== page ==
Posted by: jockmackenzie | April 15, 2010

Foreshadowing – Part 1

Thanks for the images to Project Gutenberg

Hand Shadows to Be Thrown upon the Wall by Henry Bursill

Teaching the concept of “foreshadowing” can be done in a manner that underscores the idea of giving a hint about what is to come. As you introduce foreshadowing, don’t tell your students exactly what you’re doing. Challenge them, suggest that more will come, pique their interest with tidbits of information.

As may be obvious from the shadow figures shown above, I begin by asking students to show the class what hand shadows they have learned in the past. I have always had at least one or two performers. I follow the initial showing with a project where I divide the class into groups of 5 – 8 students and assign each member one shadow figure to learn. On one occasion, a student brought an entire book on hand shadow figures.

As always, one is a minimum; more are encouraged. This particular assignment lends itself to practice at home after initial attempts using overhead projectors (rarer these days) in settings throughout the school. Next day performances are held with the inevitable competition to see who performs best. I don’t encourage this one-upmanship but I don’t discourage it either. If the shadow art idea takes off, we can take the show on the road and perform for other classes.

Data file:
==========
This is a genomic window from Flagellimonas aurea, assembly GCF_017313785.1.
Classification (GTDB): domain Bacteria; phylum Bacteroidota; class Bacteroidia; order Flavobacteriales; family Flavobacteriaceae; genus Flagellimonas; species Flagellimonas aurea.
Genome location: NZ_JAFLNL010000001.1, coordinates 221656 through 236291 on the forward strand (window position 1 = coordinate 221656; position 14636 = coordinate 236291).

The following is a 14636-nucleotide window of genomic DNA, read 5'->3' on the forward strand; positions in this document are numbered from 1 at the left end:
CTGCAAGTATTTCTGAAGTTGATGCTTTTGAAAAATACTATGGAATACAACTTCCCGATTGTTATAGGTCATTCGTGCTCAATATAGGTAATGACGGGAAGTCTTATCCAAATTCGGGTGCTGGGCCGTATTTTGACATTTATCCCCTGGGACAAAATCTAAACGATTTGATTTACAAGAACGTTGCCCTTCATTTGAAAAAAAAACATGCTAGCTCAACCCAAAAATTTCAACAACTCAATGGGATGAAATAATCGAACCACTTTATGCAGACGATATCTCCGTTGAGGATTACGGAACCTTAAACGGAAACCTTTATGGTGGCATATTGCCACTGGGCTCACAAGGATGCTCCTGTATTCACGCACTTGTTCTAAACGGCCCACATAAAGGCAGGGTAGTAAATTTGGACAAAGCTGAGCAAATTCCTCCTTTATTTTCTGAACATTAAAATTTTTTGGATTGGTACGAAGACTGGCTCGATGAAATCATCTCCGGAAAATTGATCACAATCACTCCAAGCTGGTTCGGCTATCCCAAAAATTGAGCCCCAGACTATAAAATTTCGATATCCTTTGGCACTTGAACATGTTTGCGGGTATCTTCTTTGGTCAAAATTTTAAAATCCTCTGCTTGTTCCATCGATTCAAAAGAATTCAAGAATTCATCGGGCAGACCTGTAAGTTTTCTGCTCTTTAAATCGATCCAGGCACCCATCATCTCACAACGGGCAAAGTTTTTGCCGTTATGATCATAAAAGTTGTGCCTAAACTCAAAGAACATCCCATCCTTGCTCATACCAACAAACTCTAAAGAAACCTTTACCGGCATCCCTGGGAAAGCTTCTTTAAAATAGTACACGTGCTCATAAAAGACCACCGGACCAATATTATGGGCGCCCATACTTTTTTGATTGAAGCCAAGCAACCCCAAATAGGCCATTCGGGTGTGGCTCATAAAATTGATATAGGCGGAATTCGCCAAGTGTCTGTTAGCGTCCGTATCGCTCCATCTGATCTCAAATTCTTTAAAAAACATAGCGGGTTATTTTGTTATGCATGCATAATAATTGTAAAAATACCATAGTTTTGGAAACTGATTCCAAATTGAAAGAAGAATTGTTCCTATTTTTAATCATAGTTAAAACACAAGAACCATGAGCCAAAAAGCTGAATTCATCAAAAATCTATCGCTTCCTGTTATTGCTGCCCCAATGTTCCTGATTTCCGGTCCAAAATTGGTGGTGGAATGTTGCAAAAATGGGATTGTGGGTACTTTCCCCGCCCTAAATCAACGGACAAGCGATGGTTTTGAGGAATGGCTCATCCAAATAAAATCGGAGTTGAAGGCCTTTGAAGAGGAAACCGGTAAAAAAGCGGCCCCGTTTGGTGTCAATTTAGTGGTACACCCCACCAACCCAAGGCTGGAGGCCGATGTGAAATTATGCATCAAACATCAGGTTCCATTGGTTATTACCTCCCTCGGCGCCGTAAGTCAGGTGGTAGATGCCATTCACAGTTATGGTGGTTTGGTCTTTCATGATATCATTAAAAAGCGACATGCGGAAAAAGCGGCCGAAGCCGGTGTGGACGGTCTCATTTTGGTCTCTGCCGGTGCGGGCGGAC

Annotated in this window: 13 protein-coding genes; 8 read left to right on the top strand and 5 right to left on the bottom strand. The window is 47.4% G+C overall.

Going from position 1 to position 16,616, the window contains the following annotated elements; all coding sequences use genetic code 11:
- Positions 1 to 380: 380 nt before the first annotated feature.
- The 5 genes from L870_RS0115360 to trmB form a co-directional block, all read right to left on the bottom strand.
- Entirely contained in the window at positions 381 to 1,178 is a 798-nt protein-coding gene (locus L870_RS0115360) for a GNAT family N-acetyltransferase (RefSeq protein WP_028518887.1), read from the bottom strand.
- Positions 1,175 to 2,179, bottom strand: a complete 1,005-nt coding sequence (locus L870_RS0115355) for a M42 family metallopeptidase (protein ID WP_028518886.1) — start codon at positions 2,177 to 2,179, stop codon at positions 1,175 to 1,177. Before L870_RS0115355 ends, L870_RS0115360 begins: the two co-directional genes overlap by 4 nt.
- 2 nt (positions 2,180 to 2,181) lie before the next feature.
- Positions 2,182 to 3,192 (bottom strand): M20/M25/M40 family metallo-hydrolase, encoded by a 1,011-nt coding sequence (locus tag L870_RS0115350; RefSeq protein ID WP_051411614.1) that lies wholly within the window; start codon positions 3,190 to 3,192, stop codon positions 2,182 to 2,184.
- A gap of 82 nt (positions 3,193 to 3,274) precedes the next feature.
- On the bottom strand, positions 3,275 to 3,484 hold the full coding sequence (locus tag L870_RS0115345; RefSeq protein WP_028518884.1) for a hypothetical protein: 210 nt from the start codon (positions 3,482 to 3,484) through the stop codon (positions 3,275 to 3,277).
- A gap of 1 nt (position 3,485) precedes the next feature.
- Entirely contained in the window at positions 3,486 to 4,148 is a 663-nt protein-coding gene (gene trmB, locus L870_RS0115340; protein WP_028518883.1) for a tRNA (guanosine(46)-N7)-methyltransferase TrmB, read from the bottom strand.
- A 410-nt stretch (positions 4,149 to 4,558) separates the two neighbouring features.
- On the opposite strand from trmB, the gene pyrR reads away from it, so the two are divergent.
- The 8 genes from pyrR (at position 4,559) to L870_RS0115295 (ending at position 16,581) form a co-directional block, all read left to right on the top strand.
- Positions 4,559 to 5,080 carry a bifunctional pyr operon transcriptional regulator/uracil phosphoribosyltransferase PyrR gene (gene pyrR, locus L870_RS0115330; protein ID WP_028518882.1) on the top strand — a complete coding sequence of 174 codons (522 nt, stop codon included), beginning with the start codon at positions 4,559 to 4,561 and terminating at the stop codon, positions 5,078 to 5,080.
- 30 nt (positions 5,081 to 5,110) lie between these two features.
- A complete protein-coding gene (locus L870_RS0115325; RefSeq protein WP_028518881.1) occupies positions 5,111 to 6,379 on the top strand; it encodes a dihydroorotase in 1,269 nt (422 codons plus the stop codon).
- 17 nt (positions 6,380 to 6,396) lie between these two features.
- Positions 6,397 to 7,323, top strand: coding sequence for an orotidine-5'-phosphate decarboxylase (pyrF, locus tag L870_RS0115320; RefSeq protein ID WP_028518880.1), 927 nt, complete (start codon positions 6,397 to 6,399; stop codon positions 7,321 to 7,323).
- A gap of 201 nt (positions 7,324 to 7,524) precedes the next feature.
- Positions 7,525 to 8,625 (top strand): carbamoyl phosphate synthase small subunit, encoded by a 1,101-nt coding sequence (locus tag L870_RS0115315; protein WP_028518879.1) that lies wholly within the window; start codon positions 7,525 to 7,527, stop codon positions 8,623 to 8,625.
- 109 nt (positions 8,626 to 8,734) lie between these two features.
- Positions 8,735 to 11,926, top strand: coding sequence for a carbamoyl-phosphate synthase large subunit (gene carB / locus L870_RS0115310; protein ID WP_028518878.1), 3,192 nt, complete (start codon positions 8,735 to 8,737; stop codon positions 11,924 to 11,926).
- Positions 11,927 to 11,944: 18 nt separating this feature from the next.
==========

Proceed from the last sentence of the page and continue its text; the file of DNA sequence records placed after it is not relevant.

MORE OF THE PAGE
Thanks to YouTube, we are the beneficiaries of Shadow Shows by people like Raymond Crowe who offer unlimited possibilities:

But that’s enough to get started. Stay tuned to see where this is going.

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